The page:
Related: Zotac dives head-first into the Steam Machine battle with a pint-sized gaming rig

This leaves both manufacturers and owners feeling that Valve has no clear vision. In some places, the Machines feel simplified for ease of use, yet in others they remain extremely complex. To top it all off, there’s no system-specific compatible games list for either system. Discovering what works with SteamOS is just as cumbersome as on a regular PC.

Customization is both a blessing and a curse

For a more optimistic view on the Steam Machine, I reached out to Zotac, whose NEN SN 970 launched on November 10. I was curious about why a a small manufacturer like Zotac would feel inclined to build a Steam Machine.

“We feel that our Steam Machine fulfills certain demands that are not fully provided by either a normal desktop PC or console,” the company admitted. “The NEN Steam Machine was meticulously engineered to bridge this gap, providing the highest performance for its form factor while staying whisper quiet.”

Zotac-NEN-1

Zotac says DIYers will see the customization as a “blessing,” and that although console gamers might normally find it “daunting,” the NEN makes hardware upgrades second-nature. Using thumbscrews, NEN owners can remove the bottom of cover of their system and add up to 16GB of storage or add a new disk to the M.2 SATA SSD slot. That’s much easier than replacing RAM on a self-built desktop PC, and possibly just as accessible as replacing the hard drive on a PS4.

Steam Machines need a clear vision to succeed, but Valve’s early moves have muddied the waters.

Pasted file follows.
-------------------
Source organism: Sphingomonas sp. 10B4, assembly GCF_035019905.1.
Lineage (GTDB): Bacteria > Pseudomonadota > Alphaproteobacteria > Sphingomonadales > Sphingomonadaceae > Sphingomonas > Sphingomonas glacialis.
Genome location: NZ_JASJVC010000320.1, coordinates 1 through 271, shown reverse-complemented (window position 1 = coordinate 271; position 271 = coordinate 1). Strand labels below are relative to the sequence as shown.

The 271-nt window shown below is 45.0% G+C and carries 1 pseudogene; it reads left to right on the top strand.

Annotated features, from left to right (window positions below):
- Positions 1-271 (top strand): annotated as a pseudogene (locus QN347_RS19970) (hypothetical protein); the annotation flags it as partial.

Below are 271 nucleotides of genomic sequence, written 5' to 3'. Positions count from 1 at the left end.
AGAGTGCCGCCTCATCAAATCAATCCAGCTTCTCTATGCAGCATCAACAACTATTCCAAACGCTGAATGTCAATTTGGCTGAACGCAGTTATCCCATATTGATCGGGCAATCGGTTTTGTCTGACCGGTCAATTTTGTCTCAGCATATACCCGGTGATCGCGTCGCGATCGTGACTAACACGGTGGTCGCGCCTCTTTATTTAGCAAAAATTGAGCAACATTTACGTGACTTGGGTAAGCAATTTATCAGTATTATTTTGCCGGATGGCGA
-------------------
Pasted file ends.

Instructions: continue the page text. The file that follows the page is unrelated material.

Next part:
This had me second-thinking some of my earlier critiques. Yes, for the console gamer who owns their machine exclusively for the latest Call of Duty or Assassin’s Creed every year, Steam Machines aren’t worth the time or money. For the console player who wants a little more versatility without going full DIY, the Steam Machine could make for a smooth transition point.

But I’m still not convinced. The same gamer could instead buy a pre-built CyberPower or Alienware desktop. It too can work on the couch with a long HDMI cord or streaming solution, like Valve’s own Steam Link. And unlike a Steam Machine, it’s a fully operational Windows PC in addition to a gaming rig. Zotac’s effort is admirable, but ultimately can’t make up for core problems in the Steam Machine concept.

A stepping stone in migrating to the Steam ecosystem

Valve obviously hopes it can piggyback off the success of Steam, by far the most popular gaming platform on the PC, but gamers seem unwilling to transition from it to the more limited environment of SteamOS. The platform needs a clear vision if it’s to succeed, but Valve’s early moves have only muddied the waters.

Even on a single device, like Zotac’s NEN or Falcon Northwest’s now-defunct Tiki Steam Machine, there’s no telling what settings you’ll be able to run The Witcher 3 on unless you look it up on a third-party service such as System Requirements Lab’s Can You Run It.

The Steam Machine still has a long ways to go. It may find its niche, but even so, its audience — much like the OUYA before it — likely won’t be sizable enough to sustain the support of an entire platform.